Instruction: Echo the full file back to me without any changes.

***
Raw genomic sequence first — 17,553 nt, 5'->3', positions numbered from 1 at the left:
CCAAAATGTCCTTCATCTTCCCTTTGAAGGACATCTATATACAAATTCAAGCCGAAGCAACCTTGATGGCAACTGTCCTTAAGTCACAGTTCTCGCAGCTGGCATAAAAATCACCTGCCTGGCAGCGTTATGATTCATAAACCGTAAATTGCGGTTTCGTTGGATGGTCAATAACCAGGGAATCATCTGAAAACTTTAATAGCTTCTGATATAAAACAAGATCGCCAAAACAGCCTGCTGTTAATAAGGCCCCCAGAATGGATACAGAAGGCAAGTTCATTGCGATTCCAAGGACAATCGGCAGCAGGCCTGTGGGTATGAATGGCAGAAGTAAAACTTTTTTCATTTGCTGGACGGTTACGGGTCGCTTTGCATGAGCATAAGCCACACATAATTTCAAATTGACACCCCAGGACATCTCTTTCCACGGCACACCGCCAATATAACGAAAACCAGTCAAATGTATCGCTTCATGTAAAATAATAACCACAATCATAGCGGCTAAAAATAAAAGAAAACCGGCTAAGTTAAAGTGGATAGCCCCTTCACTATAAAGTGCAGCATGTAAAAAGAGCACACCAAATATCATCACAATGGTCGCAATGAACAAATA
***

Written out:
Raw genomic sequence first — 17,553 nt, 5'->3', positions numbered from 1 at the left:
CCAAAATGTCCTTCATCTTCCCTTTGAAGGACATCTATATACAAATTCAAGCCGAAGCAACCTTGATGGCAACTGTCCTTAAGTCACAGTTCTCGCAGCTGGCATAAAAATCACCTGCCTGGCAGCGTTATGATTCATAAACCGTAAATTGCGGTTTCGTTGGATGGTCAATAACCAGGGAATCATCTGAAAACTTTAATAGCTTCTGATATAAAACAAGATCGCCAAAACAGCCTGCTGTTAATAAGGCCCCCAGAATGGATACAGAAGGCAAGTTCATTGCGATTCCAAGGACAATCGGCAGCAGGCCTGTGGGTATGAATGGCAGAAGTAAAACTTTTTTCATTTGCTGGACGGTTACGGGTCGCTTTGCATGAGCATAAGCCACACATAATTTCAAATTGACACCCCAGGACATCTCTTTCCACGGCACACCGCCAATATAACGAAAACCAGTCAAATGTATCGCTTCATGTAAAATAATAACCACAATCATAGCGGCTAAAAATAAAAGAAAACCGGCTAAGTTAAAGTGGATAGCCCCTTCACTATAAAGTGCAGCATGTAAAAAGAGCACACCAAATATCATCACAATGGTCGCAATGAACAAATA